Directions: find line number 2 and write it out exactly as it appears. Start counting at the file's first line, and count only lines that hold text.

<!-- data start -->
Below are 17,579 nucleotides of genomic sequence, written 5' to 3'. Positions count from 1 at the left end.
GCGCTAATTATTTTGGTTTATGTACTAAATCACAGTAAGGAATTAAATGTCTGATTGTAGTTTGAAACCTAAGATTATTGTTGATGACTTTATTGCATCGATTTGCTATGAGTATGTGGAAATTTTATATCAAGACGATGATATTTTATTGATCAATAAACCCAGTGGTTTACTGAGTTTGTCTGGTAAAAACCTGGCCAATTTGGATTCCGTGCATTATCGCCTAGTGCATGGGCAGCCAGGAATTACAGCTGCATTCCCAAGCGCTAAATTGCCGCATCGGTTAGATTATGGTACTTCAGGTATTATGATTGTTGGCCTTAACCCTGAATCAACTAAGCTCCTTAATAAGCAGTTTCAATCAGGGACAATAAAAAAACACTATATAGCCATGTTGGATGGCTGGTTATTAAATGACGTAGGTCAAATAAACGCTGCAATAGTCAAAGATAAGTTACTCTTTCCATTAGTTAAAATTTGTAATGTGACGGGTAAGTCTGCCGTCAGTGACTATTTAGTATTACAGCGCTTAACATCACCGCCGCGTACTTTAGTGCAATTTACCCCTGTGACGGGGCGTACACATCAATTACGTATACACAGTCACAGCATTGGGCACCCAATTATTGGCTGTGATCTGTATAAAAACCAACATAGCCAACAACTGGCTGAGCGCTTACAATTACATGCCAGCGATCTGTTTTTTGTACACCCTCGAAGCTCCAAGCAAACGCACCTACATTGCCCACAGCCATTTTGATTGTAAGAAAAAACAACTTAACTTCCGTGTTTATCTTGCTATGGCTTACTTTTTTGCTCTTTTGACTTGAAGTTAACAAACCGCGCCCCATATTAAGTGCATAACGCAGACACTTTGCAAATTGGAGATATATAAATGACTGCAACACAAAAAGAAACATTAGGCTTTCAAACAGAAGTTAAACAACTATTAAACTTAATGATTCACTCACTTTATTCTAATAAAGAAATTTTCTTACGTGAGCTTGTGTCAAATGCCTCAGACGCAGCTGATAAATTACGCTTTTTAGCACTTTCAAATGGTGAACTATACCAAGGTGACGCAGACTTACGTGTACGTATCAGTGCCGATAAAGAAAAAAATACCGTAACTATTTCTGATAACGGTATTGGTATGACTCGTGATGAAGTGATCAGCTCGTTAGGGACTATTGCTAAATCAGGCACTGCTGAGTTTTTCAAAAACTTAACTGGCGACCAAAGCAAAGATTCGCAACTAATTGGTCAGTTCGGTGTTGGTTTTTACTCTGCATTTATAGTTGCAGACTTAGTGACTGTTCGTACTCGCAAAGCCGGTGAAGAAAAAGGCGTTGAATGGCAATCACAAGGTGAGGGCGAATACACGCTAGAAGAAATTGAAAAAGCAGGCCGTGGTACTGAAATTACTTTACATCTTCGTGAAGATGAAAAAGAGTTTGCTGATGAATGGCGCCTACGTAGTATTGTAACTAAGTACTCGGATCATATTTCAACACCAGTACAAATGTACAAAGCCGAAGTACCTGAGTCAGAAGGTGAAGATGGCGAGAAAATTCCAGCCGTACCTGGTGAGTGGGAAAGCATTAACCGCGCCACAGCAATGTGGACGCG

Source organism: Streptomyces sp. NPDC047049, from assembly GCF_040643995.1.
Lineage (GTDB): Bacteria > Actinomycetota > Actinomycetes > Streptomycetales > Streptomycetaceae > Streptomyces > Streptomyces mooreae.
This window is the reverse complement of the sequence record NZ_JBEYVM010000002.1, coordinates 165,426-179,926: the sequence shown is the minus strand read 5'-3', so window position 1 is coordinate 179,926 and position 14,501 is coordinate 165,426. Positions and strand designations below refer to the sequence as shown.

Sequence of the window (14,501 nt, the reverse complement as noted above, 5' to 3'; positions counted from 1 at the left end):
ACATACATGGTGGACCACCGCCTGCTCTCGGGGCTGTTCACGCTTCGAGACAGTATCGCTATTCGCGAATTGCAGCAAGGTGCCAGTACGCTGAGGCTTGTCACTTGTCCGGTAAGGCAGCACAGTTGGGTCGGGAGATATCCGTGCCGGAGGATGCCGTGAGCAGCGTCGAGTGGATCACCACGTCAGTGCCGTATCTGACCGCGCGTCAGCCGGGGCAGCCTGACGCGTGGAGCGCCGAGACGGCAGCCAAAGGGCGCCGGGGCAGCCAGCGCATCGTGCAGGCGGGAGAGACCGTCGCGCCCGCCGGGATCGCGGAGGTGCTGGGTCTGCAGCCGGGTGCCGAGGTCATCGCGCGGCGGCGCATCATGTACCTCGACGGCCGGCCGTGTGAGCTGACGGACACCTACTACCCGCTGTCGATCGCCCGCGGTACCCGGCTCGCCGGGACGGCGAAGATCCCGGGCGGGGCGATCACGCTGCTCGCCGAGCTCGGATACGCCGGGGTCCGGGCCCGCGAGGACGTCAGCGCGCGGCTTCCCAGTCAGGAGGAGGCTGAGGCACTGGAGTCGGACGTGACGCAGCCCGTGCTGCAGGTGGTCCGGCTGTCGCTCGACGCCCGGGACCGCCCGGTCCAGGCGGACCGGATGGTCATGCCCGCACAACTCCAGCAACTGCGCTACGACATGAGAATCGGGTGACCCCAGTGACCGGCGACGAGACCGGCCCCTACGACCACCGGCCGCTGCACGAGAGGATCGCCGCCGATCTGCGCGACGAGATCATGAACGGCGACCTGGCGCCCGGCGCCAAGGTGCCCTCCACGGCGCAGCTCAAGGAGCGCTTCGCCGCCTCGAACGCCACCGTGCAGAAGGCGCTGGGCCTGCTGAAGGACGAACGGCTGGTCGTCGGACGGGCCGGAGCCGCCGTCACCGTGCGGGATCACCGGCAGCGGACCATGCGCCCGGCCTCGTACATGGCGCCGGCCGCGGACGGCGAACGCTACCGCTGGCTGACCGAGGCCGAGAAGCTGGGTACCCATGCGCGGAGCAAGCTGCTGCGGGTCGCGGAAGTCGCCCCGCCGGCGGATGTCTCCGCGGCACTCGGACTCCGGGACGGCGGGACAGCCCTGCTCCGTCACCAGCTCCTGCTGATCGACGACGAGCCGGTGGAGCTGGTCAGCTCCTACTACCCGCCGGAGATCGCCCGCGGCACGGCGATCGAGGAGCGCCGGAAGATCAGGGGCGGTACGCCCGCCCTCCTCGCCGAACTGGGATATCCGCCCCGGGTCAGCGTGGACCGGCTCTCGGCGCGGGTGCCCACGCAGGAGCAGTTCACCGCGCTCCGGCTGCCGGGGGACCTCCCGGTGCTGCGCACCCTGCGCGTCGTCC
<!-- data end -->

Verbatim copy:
GCGCTAATTATTTTGGTTTATGTACTAAATCACAGTAAGGAATTAAATGTCTGATTGTAGTTTGAAACCTAAGATTATTGTTGATGACTTTATTGCATCGATTTGCTATGAGTATGTGGAAATTTTATATCAAGACGATGATATTTTATTGATCAATAAACCCAGTGGTTTACTGAGTTTGTCTGGTAAAAACCTGGCCAATTTGGATTCCGTGCATTATCGCCTAGTGCATGGGCAGCCAGGAATTACAGCTGCATTCCCAAGCGCTAAATTGCCGCATCGGTTAGATTATGGTACTTCAGGTATTATGATTGTTGGCCTTAACCCTGAATCAACTAAGCTCCTTAATAAGCAGTTTCAATCAGGGACAATAAAAAAACACTATATAGCCATGTTGGATGGCTGGTTATTAAATGACGTAGGTCAAATAAACGCTGCAATAGTCAAAGATAAGTTACTCTTTCCATTAGTTAAAATTTGTAATGTGACGGGTAAGTCTGCCGTCAGTGACTATTTAGTATTACAGCGCTTAACATCACCGCCGCGTACTTTAGTGCAATTTACCCCTGTGACGGGGCGTACACATCAATTACGTATACACAGTCACAGCATTGGGCACCCAATTATTGGCTGTGATCTGTATAAAAACCAACATAGCCAACAACTGGCTGAGCGCTTACAATTACATGCCAGCGATCTGTTTTTTGTACACCCTCGAAGCTCCAAGCAAACGCACCTACATTGCCCACAGCCATTTTGATTGTAAGAAAAAACAACTTAACTTCCGTGTTTATCTTGCTATGGCTTACTTTTTTGCTCTTTTGACTTGAAGTTAACAAACCGCGCCCCATATTAAGTGCATAACGCAGACACTTTGCAAATTGGAGATATATAAATGACTGCAACACAAAAAGAAACATTAGGCTTTCAAACAGAAGTTAAACAACTATTAAACTTAATGATTCACTCACTTTATTCTAATAAAGAAATTTTCTTACGTGAGCTTGTGTCAAATGCCTCAGACGCAGCTGATAAATTACGCTTTTTAGCACTTTCAAATGGTGAACTATACCAAGGTGACGCAGACTTACGTGTACGTATCAGTGCCGATAAAGAAAAAAATACCGTAACTATTTCTGATAACGGTATTGGTATGACTCGTGATGAAGTGATCAGCTCGTTAGGGACTATTGCTAAATCAGGCACTGCTGAGTTTTTCAAAAACTTAACTGGCGACCAAAGCAAAGATTCGCAACTAATTGGTCAGTTCGGTGTTGGTTTTTACTCTGCATTTATAGTTGCAGACTTAGTGACTGTTCGTACTCGCAAAGCCGGTGAAGAAAAAGGCGTTGAATGGCAATCACAAGGTGAGGGCGAATACACGCTAGAAGAAATTGAAAAAGCAGGCCGTGGTACTGAAATTACTTTACATCTTCGTGAAGATGAAAAAGAGTTTGCTGATGAATGGCGCCTACGTAGTATTGTAACTAAGTACTCGGATCATATTTCAACACCAGTACAAATGTACAAAGCCGAAGTACCTGAGTCAGAAGGTGAAGATGGCGAGAAAATTCCAGCCGTACCTGGTGAGTGGGAAAGCATTAACCGCGCCACAGCAATGTGGACGCG